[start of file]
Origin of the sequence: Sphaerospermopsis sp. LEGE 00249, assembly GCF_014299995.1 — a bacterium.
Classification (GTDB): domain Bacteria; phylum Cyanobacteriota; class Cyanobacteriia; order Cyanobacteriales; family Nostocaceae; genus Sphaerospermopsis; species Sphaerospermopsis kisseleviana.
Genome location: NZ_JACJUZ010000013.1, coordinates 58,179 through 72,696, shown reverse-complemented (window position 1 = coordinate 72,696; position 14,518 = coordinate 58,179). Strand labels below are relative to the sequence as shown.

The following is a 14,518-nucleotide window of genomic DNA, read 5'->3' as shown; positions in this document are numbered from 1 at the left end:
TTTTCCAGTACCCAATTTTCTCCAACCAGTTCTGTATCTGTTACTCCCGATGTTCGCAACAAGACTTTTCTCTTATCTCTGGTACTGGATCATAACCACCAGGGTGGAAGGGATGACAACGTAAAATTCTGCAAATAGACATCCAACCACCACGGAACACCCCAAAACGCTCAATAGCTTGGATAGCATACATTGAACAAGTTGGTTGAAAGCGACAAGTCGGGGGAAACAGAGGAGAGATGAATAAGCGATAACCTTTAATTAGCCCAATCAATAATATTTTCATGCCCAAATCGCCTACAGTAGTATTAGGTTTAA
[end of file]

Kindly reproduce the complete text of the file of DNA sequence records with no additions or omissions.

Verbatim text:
Origin of the sequence: Sphaerospermopsis sp. LEGE 00249, assembly GCF_014299995.1 — a bacterium.
Classification (GTDB): domain Bacteria; phylum Cyanobacteriota; class Cyanobacteriia; order Cyanobacteriales; family Nostocaceae; genus Sphaerospermopsis; species Sphaerospermopsis kisseleviana.
Genome location: NZ_JACJUZ010000013.1, coordinates 58,179 through 72,696, shown reverse-complemented (window position 1 = coordinate 72,696; position 14,518 = coordinate 58,179). Strand labels below are relative to the sequence as shown.

The following is a 14,518-nucleotide window of genomic DNA, read 5'->3' as shown; positions in this document are numbered from 1 at the left end:
TTTTCCAGTACCCAATTTTCTCCAACCAGTTCTGTATCTGTTACTCCCGATGTTCGCAACAAGACTTTTCTCTTATCTCTGGTACTGGATCATAACCACCAGGGTGGAAGGGATGACAACGTAAAATTCTGCAAATAGACATCCAACCACCACGGAACACCCCAAAACGCTCAATAGCTTGGATAGCATACATTGAACAAGTTGGTTGAAAGCGACAAGTCGGGGGAAACAGAGGAGAGATGAATAAGCGATAACCTTTAATTAGCCCAATCAATAATATTTTCATGCCCAAATCGCCTACAGTAGTATTAGGTTTAA